thanksgiving" in 1676, saying, "there now scarce
remains a name or family of them [the Indians] but are either
slain, captivated or fled."
Fifty-five years after the original Thanksgiving Day, the
Puritans had destroyed the generous Wampanoag and all other
neighboring tribes. The Wampanoag chief King Philip was beheaded.
His head was stuck on a pole in Plymouth, where the skull
still hung on display 24 years later.
This is not thought to be a fit Thanksgiving
tale for the children of today, but it’s the real story, well-known to the
settler children of New England at the time – the white kids
who saw the Wampanoag head on the pole year after year and
knew for certain that God loved them best of all, and that
every atrocity they might ever commit against a heathen, non-white
There’s a good term for the process thus
set in motion: nation-building.
Roots of the slave trade
The British North American colonists’ practice of enslaving
Indians for labor or direct sale to the West Indies preceded
the appearance of the first chained Africans at the dock in
Jamestown, Virginia, in 1619. The Jamestown colonists’ human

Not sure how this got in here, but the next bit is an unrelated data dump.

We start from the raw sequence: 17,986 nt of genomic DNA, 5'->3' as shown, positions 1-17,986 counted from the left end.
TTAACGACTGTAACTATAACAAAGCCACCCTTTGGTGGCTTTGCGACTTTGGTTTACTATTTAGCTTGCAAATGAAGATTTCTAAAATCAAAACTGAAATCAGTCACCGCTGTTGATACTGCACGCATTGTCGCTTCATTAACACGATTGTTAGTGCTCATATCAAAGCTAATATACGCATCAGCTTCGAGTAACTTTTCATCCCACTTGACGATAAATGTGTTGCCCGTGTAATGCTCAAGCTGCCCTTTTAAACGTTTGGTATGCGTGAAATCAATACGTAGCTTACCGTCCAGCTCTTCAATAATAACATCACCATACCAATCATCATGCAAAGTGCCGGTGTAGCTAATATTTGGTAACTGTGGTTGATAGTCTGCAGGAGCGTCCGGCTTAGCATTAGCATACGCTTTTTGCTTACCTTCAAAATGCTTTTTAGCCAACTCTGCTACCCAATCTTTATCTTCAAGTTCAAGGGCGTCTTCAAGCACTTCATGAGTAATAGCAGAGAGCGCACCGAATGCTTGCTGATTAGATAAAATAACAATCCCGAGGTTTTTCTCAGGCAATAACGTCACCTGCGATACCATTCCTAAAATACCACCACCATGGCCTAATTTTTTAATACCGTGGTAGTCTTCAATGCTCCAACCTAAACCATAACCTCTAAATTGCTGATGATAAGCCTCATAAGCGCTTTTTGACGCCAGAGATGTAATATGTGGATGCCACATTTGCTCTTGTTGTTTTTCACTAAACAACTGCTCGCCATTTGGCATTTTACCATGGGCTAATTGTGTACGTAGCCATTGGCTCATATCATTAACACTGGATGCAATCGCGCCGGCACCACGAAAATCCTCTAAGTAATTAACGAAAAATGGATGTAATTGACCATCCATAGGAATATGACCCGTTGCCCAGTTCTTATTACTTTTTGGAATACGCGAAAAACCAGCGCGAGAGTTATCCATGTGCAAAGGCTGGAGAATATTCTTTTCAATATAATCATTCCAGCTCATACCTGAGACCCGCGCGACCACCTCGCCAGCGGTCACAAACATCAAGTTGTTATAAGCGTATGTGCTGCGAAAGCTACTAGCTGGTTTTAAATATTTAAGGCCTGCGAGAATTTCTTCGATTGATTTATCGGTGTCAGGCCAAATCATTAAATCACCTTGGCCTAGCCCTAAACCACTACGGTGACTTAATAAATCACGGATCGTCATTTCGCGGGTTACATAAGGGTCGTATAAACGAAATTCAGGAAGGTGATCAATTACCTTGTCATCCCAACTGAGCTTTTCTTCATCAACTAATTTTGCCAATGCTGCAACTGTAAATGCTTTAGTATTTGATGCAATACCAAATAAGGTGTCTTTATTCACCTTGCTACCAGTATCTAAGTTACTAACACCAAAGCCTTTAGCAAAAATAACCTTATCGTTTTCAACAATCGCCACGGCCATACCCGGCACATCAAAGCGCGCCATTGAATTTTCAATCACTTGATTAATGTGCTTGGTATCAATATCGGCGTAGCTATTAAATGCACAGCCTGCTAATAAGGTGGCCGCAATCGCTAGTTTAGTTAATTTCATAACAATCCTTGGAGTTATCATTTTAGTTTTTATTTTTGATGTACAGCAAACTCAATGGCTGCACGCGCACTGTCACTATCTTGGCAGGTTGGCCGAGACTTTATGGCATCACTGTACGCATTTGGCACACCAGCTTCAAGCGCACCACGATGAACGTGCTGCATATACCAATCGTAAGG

transaction with the Dutch vessel was an unscheduled occurrence.
However, once the African slave trade became commercially established,
the fates of Indians and Africans in the colonies became inextricably
entwined. New England, born of up-close-and-personal, burn-them-in-the-fires-of-hell
genocide, led the political and commercial development of the
English colonies. The region also led the nascent nation’s
descent into a slavery-based society and economy.
Ironically, an apologist for Virginian
slavery made one of the best, early cases for the indictment
of New England as
the engine of the American slave trade. Unreconstructed secessionist
Lewis Dabney’s 1867 book “A
Defense of Virginia” traced the slave trade’s origins all
the way back to Plymouth Rock:
The planting of the commercial States of North America began
with the colony of Puritan Independents at Plymouth, in 1620,
which was subsequently enlarged into the State of Massachusetts.
The other trading colonies, Rhode Island and Connecticut,
as well as New Hampshire (which never had an extensive shipping
interest), were offshoots of Massachusetts. They partook
of the same characteristics and pursuits; and hence, the
example of the parent colony is taken here as a fair representation
The first ship from America, which embarked in the African
slave trade, was the Desire, Captain Pierce, of Salem;
and this was among the first vessels ever built in the colony.
The promptitude with which the "Puritan Fathers" embarked
in this business may be comprehended, when it is stated that
the Desire sailed upon her voyage in June, 1637. [Note:
the year they massacred the Pequots.] The first feeble and
dubious foothold was gained by the white man at Plymouth
less than seventeen years before; and as is well known, many
years were expended by the struggle of the handful of settlers
for existence. So that it may be correctly said, that the